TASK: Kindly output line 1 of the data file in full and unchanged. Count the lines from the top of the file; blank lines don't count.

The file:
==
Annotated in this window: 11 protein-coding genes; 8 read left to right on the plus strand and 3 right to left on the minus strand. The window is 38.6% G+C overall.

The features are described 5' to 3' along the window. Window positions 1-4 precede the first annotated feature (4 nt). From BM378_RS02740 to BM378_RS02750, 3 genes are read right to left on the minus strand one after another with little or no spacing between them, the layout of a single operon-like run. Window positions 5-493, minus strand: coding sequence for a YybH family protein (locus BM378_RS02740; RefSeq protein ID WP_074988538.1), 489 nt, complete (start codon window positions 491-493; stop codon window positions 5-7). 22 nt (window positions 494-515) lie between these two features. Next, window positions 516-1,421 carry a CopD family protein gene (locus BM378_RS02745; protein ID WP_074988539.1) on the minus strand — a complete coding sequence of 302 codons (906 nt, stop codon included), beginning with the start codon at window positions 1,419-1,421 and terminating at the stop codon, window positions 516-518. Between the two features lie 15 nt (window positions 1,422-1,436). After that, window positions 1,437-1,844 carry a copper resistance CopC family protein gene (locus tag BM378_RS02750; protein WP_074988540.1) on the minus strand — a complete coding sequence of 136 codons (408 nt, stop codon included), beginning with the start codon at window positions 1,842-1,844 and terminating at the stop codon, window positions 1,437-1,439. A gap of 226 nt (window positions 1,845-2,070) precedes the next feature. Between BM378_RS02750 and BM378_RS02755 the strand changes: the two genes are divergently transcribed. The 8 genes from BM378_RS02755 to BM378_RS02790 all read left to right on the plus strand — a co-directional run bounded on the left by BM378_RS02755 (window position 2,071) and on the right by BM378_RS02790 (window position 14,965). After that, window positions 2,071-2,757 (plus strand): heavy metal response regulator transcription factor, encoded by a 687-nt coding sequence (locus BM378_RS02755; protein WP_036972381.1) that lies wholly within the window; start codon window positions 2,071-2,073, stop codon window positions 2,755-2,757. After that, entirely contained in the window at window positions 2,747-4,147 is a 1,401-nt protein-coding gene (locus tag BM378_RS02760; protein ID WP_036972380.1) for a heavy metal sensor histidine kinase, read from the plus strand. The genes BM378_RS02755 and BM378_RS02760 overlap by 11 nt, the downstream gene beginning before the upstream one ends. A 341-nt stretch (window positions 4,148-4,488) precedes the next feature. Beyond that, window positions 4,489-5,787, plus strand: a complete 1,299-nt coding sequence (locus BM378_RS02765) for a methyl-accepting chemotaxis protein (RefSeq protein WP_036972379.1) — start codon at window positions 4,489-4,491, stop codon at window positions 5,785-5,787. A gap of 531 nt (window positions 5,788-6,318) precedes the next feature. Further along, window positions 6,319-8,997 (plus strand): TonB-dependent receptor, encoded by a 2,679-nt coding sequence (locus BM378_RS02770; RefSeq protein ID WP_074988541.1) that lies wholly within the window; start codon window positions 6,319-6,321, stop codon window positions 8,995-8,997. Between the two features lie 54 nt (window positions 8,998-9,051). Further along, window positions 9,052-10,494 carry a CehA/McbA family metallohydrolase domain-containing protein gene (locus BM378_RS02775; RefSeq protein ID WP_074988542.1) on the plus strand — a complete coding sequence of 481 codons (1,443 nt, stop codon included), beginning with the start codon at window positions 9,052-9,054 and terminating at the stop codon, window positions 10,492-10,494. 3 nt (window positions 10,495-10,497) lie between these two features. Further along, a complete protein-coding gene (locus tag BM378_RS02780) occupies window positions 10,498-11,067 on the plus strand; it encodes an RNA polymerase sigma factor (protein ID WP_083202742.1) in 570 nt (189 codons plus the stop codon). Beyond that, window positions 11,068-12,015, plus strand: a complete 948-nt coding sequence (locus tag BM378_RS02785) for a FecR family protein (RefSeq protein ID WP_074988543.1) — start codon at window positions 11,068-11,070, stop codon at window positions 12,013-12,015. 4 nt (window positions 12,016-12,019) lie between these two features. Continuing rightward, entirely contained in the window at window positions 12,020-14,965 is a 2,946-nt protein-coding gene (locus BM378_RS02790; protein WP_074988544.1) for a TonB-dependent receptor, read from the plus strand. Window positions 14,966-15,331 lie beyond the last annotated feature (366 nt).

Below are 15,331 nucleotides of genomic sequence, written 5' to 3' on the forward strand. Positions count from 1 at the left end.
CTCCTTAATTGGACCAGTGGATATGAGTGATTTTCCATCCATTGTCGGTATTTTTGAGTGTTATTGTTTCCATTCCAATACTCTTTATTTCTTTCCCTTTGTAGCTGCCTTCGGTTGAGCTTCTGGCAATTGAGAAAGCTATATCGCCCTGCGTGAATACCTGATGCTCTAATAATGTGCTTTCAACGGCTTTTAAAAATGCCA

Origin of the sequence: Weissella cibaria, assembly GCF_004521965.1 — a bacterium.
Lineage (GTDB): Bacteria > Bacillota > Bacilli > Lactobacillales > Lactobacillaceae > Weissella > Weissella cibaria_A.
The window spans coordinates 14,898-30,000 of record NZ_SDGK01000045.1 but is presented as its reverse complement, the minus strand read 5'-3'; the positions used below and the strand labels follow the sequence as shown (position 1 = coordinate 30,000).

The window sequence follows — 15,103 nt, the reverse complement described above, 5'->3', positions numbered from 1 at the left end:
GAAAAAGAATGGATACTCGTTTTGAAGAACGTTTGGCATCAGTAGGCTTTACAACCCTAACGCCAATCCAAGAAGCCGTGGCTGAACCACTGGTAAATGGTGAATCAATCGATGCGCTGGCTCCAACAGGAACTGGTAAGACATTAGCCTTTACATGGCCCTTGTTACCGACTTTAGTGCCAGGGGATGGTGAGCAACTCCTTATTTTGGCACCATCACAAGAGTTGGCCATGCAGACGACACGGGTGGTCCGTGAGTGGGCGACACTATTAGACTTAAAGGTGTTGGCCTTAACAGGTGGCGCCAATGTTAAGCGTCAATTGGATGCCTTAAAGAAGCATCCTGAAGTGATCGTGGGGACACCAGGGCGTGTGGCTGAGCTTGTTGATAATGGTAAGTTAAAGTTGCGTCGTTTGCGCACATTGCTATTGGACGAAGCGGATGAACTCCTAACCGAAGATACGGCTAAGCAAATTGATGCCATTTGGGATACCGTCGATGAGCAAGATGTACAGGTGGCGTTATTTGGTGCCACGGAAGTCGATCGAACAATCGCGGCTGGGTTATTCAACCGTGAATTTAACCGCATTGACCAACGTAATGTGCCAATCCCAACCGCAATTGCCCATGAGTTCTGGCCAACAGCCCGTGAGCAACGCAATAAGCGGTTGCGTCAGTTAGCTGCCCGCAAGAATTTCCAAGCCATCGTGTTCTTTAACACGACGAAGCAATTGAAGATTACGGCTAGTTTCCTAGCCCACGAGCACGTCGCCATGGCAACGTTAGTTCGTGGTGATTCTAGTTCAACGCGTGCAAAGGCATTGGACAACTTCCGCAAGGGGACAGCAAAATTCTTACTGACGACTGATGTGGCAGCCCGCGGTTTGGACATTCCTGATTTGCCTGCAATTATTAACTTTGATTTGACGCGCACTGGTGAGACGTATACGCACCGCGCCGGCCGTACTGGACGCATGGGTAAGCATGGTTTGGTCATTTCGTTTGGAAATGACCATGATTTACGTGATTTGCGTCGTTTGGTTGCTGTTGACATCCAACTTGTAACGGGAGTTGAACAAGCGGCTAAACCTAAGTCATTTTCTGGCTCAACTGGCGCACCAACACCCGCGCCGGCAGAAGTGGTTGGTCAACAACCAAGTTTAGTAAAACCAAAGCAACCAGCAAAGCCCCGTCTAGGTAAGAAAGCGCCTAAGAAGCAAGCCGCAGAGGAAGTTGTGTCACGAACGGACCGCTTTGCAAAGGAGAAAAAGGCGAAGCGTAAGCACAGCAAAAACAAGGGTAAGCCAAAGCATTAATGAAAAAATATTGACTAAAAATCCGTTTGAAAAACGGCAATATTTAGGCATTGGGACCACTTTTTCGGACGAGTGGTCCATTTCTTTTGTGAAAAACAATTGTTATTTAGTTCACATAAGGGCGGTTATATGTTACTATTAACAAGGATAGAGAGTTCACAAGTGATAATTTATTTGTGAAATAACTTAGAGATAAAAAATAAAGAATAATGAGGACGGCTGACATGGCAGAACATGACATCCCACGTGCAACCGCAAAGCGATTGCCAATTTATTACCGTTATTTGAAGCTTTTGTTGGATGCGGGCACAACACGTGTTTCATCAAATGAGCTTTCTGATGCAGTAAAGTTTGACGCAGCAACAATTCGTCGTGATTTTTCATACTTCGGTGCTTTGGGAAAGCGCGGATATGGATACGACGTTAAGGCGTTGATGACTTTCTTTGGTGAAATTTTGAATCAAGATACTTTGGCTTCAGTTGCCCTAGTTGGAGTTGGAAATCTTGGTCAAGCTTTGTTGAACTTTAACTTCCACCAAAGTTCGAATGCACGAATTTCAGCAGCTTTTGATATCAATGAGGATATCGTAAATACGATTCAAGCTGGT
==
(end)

Annotated in this window: 11 protein-coding genes; 8 read left to right on the plus strand and 3 right to left on the minus strand. The window is 38.6% G+C overall.